It is very typical for someone looking at a file orchestration system like Flux to already have a suite of “home grown” scripts that they’ve been using, or other external executables.
The common question that comes from this is: Can Flux call on and orchestrate these external executables that are already in place?
Flux has customers that call on command line executables, Powershell scripts, bash and other shell scripts, SQL scripts and DDL commands, Oracle Financials, Hyperion, Actuate, and a whole bunch of other applications by using Flux Process Actions.
An Overview Of Flux Process Actions
The Process Action, also known as the “Command Line Action”, can execute command line programs, batch files, scripts, and, more generally, any native program.
You can run processes in the foreground, with the workflow waiting for the Process Action to finish running before moving on. Or, you can run processes asynchronously in the background, with the workflow moving on immediately while the Process Action continues to run.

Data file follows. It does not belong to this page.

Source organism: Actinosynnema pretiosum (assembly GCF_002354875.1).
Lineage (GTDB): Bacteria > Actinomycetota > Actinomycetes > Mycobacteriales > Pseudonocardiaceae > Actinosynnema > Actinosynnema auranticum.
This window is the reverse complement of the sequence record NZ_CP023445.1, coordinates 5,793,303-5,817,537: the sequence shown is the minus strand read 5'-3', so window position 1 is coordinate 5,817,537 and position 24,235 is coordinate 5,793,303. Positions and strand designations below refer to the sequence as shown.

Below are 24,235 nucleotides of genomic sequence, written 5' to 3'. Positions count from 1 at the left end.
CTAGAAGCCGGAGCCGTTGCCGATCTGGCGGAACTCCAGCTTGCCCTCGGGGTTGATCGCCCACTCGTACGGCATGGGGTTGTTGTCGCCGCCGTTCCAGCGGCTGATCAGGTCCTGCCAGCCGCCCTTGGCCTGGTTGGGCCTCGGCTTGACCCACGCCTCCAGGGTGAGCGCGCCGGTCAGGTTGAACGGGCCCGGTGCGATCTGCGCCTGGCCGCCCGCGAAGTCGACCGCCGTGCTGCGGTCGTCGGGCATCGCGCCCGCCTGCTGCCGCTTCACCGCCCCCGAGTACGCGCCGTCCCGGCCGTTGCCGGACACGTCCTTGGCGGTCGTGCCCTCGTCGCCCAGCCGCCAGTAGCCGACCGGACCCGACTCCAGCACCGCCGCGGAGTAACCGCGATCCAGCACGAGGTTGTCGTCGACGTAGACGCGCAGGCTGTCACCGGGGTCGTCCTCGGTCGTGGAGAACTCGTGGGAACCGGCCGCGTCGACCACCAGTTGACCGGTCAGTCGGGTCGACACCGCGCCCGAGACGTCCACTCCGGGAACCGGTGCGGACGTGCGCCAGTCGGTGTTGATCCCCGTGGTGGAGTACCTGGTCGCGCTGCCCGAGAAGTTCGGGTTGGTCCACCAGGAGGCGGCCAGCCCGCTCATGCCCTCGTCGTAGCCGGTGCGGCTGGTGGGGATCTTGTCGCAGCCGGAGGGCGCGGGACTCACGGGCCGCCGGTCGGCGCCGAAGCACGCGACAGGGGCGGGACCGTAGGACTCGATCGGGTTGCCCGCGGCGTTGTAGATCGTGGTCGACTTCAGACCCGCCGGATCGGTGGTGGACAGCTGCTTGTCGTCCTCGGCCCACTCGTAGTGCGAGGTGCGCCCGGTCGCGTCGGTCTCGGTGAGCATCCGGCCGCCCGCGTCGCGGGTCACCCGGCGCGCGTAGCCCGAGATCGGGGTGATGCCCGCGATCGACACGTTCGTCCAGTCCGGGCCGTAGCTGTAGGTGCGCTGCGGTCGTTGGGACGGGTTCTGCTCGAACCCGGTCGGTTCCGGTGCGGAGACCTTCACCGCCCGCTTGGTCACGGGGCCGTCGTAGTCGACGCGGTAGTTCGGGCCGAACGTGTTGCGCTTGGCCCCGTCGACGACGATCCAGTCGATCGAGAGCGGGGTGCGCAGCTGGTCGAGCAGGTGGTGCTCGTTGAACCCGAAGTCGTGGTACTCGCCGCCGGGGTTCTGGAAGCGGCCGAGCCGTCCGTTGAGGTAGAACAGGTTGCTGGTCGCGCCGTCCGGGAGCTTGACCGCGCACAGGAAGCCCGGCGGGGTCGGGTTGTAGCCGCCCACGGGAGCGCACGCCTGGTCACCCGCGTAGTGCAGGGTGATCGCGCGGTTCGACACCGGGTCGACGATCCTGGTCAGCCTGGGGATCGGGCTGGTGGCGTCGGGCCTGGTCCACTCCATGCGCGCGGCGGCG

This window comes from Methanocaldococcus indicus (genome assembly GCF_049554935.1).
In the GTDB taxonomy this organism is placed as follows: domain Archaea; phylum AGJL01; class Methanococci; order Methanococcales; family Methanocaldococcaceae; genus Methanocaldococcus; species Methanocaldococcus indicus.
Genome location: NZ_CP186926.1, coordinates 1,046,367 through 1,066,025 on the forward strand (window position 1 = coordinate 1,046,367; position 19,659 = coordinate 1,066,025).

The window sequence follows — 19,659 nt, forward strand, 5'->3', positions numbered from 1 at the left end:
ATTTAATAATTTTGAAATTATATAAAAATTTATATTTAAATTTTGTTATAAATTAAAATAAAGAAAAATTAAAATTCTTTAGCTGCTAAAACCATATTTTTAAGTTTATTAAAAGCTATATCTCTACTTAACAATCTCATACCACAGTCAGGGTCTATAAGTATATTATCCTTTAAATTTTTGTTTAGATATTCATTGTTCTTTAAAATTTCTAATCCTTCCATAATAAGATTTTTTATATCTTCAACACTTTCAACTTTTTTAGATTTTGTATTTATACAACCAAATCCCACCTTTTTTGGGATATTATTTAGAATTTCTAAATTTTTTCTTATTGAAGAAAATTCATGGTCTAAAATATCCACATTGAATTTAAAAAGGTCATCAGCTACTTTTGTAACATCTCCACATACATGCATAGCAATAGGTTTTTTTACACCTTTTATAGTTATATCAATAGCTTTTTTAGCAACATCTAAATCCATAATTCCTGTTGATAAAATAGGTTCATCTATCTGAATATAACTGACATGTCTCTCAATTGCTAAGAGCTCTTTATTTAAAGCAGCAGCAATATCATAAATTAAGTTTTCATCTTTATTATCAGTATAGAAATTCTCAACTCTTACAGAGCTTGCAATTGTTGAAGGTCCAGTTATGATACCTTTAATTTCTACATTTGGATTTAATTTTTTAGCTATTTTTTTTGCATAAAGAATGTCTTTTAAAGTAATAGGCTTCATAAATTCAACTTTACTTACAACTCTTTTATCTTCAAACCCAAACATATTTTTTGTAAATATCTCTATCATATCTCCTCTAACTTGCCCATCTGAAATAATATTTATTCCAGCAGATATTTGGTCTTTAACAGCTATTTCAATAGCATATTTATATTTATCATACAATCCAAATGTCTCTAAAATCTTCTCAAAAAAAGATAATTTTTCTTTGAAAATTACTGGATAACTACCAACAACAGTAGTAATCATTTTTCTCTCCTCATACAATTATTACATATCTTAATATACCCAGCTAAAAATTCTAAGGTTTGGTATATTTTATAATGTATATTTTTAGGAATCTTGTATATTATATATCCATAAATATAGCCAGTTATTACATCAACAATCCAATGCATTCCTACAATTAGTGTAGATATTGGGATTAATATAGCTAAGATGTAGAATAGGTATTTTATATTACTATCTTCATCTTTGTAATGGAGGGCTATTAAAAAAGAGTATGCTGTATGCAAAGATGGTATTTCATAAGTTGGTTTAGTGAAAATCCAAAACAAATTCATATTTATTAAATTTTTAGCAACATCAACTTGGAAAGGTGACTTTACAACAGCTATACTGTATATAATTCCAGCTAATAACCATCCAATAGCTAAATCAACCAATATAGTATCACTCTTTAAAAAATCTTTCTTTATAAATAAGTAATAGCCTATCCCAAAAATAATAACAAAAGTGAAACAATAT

If the process prints output to standard in (stdin), standard out (stdout), or standard error (stderr), you can configure the Process Action to store that output in a file, or you can direct that output to the engine’s standard out / in / error.
You can set the process’s working directory and its environment, allowing you to control when and how the process is executed.
You can indicate whether the process should be terminated if a user interrupts the workflow, if a signal is raised, or if the action times out.
You can also configure if (and when) the Process Action should invoke Flux’s Error Handling mechanism by setting an exit code or codes that indicate that an error has occurred.[columns] [one_full class=”center”] Dig Deeper Into Flux Process Actions [/one_full] [/columns]